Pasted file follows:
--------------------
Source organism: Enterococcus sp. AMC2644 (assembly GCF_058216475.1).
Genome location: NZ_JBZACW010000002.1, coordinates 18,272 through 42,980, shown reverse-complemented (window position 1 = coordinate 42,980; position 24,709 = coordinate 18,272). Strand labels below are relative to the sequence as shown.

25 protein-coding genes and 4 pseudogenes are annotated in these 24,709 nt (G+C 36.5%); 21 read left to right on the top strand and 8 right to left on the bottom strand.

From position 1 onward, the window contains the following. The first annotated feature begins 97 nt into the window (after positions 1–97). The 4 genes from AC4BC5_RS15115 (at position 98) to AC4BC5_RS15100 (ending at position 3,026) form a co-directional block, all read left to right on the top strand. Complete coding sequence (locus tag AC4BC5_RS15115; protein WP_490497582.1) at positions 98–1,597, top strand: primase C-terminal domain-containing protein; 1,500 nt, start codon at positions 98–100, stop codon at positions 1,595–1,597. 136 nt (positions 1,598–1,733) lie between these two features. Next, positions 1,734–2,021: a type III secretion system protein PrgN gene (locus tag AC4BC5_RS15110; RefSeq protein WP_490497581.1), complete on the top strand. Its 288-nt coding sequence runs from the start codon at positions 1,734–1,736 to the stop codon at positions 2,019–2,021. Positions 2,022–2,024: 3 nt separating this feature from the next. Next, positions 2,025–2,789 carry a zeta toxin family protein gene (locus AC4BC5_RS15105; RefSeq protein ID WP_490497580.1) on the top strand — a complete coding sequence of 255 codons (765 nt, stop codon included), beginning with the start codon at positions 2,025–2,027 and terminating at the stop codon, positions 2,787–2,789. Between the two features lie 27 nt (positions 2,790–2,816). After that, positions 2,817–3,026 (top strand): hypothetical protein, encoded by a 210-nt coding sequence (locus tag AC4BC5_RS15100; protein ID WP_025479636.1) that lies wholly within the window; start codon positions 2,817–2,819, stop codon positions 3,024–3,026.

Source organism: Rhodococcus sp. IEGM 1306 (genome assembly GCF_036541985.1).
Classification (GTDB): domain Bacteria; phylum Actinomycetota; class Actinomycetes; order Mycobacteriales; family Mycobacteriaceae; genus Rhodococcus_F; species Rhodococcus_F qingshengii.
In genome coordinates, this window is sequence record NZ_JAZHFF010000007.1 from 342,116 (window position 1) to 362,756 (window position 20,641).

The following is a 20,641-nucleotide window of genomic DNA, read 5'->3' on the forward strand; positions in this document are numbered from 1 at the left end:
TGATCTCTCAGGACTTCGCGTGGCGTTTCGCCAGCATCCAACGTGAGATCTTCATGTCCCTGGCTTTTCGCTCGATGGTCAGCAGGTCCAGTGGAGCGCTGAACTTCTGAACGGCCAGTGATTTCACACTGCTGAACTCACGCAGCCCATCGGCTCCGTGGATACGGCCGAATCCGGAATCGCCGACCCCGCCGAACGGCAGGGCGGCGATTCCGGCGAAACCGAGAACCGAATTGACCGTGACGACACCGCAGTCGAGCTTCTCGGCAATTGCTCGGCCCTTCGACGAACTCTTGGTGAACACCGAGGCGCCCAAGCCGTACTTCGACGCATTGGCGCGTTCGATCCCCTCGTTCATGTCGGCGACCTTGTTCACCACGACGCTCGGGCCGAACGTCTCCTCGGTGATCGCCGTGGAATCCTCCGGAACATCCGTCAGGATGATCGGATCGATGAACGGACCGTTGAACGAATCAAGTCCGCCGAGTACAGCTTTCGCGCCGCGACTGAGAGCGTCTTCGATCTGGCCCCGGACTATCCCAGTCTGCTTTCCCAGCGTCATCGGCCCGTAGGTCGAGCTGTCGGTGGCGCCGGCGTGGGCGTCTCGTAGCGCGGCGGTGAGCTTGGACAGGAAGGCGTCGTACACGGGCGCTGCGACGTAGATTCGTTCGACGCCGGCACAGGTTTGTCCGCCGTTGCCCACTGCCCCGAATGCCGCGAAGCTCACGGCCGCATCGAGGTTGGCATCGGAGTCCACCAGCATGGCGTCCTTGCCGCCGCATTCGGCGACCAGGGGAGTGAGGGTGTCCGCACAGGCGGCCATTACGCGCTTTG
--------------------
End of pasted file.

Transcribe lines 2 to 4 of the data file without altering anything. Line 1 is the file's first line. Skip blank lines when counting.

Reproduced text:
Genome location: NZ_JBZACW010000002.1, coordinates 18,272 through 42,980, shown reverse-complemented (window position 1 = coordinate 42,980; position 24,709 = coordinate 18,272). Strand labels below are relative to the sequence as shown.

25 protein-coding genes and 4 pseudogenes are annotated in these 24,709 nt (G+C 36.5%); 21 read left to right on the top strand and 8 right to left on the bottom strand.

From position 1 onward, the window contains the following. The first annotated feature begins 97 nt into the window (after positions 1–97). The 4 genes from AC4BC5_RS15115 (at position 98) to AC4BC5_RS15100 (ending at position 3,026) form a co-directional block, all read left to right on the top strand. Complete coding sequence (locus tag AC4BC5_RS15115; protein WP_490497582.1) at positions 98–1,597, top strand: primase C-terminal domain-containing protein; 1,500 nt, start codon at positions 98–100, stop codon at positions 1,595–1,597. 136 nt (positions 1,598–1,733) lie between these two features. Next, positions 1,734–2,021: a type III secretion system protein PrgN gene (locus tag AC4BC5_RS15110; RefSeq protein WP_490497581.1), complete on the top strand. Its 288-nt coding sequence runs from the start codon at positions 1,734–1,736 to the stop codon at positions 2,019–2,021. Positions 2,022–2,024: 3 nt separating this feature from the next. Next, positions 2,025–2,789 carry a zeta toxin family protein gene (locus AC4BC5_RS15105; RefSeq protein ID WP_490497580.1) on the top strand — a complete coding sequence of 255 codons (765 nt, stop codon included), beginning with the start codon at positions 2,025–2,027 and terminating at the stop codon, positions 2,787–2,789. Between the two features lie 27 nt (positions 2,790–2,816). After that, positions 2,817–3,026 (top strand): hypothetical protein, encoded by a 210-nt coding sequence (locus tag AC4BC5_RS15100; protein ID WP_025479636.1) that lies wholly within the window; start codon positions 2,817–2,819, stop codon positions 3,024–3,026.